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By Robert Sandall (12 September, 1993, The Times)
Most successful pop groups outstay their welcome. Smart ones, such as the KLF, split while they are still ahead. "We have been following a wild and wounded, glum and glorious, sht but shining path these five years," the duo announced in April 1992, shortly after being voted Best British Band at the record industry's Brit awards. "We are at a point now where the path is about to take a sharp turn into a netherworld of we know not what."
More than a year later, and two months into their bizarre reinvention as the K Foundation, Bill Drummond and Jimmy Cauty are still not letting on where on earth, or in the netherworld, their latest japes are leading. They have not even formally acknowledged their new alias: only the telltale letter K, and their history of satirical game-playing, betray them.
This, for the uninitiated, is the pair who enlivened the 1992 Brit awards by dumping a dead sheep in the foyer of the hotel where the ceremony took place and then, during their star turn, pretending to machinegun the assembled guests. After their first big hit, they wrote a book called How To Have A Number 1 The Easy Way, and blew the proceeds of the record (Pounds 250,000) on a film that never got finished. Among the many other scrapes on their CV are a legal run-in with Abba, after they sampled the whole of Dancing Queen for a track called The Queen And I, and a graffiti campaign supporting the single It's Grim Up North, which attracted comment from a Labour MP.
In the past, you could see roughly what these pop provocateurs were driving at: taking their cues from Malcolm McLaren and the punk ethos, they were skilled media manipulators, DIY subversives updating the rock'n'roll swindle for a generation raised on acid house. But the series of full-page advertisements that began in the weekly music papers in July, then moved last month into the national press, have served no obvious purpose so far other than to fritter away about Pounds 70,000 of their own money.
An ad in The Sunday Times two weeks ago promised the lunatic disbursement of a further Pounds 40,000 in cash the "1994 K Foundation award". This sum will apparently enrich one of the four artists shortlisted for the Turner Prize, as long as he or she is prepared to be honoured for producing "the worst body of work in the preceding 12 months". Solicitors for the K Foundation have confirmed the prize money does exist and has been lodged in a separate bank account.
If this is all just a silly publicity stunt, what exactly is it publicising? Not the KLF back catalogue, which the duo deleted when they called a halt to the hit-making process last year. There is no new product from the K Foundation to replace it, either. The initial ads did herald a recording, K Cera Cera, a version of Que Sera Sera, made with the Red Army Choir. But as the small print explained, the track was unavailable and would remain so until "world peace has been firmly established". That is, presumably, never.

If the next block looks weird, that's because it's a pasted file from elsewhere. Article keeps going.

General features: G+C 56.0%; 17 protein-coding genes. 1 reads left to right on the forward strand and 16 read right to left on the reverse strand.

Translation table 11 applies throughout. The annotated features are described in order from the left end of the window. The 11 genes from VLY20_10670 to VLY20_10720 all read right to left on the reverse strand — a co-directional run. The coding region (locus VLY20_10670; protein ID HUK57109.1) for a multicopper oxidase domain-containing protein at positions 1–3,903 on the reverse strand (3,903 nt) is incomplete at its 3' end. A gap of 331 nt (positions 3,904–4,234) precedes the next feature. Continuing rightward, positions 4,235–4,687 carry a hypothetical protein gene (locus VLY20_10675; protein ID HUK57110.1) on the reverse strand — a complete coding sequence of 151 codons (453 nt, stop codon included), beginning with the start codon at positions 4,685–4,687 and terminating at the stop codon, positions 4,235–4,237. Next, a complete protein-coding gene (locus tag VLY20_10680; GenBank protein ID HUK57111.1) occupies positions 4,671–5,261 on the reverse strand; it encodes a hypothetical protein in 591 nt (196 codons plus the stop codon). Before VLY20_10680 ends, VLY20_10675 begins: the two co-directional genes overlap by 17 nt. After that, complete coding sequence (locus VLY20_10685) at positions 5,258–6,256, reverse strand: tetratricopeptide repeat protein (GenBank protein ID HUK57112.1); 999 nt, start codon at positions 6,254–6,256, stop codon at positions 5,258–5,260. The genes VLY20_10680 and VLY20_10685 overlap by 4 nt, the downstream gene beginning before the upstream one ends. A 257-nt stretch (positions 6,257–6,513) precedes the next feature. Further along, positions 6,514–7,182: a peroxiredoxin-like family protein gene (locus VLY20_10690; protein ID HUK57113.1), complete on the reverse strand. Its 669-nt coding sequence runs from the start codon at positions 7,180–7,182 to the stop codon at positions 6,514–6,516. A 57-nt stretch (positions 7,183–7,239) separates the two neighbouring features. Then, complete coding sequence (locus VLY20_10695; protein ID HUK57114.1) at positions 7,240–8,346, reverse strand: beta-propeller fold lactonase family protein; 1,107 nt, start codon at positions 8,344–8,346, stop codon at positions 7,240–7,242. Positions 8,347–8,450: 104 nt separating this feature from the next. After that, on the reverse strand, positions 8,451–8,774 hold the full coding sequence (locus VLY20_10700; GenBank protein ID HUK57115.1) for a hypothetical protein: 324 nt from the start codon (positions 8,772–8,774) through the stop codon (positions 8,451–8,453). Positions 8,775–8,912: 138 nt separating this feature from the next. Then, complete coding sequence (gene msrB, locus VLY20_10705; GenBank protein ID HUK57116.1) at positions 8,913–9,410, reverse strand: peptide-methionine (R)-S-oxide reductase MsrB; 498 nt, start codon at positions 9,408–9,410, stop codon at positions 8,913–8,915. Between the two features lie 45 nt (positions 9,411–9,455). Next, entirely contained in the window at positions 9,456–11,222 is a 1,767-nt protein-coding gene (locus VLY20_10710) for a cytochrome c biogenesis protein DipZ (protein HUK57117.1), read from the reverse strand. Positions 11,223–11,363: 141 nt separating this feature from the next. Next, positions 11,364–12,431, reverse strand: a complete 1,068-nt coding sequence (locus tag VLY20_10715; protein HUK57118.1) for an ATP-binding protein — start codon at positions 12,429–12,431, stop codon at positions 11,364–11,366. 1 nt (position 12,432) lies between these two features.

Aside from poking fun at pop stars who affect a political conscience to flog their records, Drummond and Cauty's intention at this stage was to get the song aired at events such as the Glastonbury Festival and the Charity Shield football match at Wembley. When the organisers of these events refused to comply, they switched tack: from pop to art, and from the music press to national newspapers. The ads got weirder, bawling inscrutable slogans "Divide And Kreate", "Time Is Running In" and "Abandon All Art Now". Next came the announcement of the mock Turner "mutha of all awards", a sequel to which runs in today's Independent On Sunday. According to Ian Rowan of Pawson Media, the agency administering the campaign, it will run at least until the winner of the Turner Prize is announced in November, and probably again in The Sunday Times. Rowan, who is paying between Pounds 5,000 and Pounds 15,000 for each ad placed, has been given no budget limits.
With Drummond and Cauty incommunicado, the future moves and motives of the K Foundation are as clear as mud. Quite possibly to themselves, too, a friend said last week, although he thought the K Foundation award would carry on in some form after this year.
Money isn't what they're after. They've made, lost and walked away from piles of that already; and boredom with the successful marketing of pop music was what drove them out of the pop ghetto in the first place. It's our minds, particularly where the consumption of culture is concerned, that interest Drummond and Cauty. Perhaps this childish but effective commando strike into the citadel of high culture is designed to expose complacency and greed. Perhaps it merely exercises their impish sense of mischief. Either way, this year's Turner prize is guaranteed to attract a far wider audience than usual which fulfils one of the KLF's old maxims: making the unthinkable happen.
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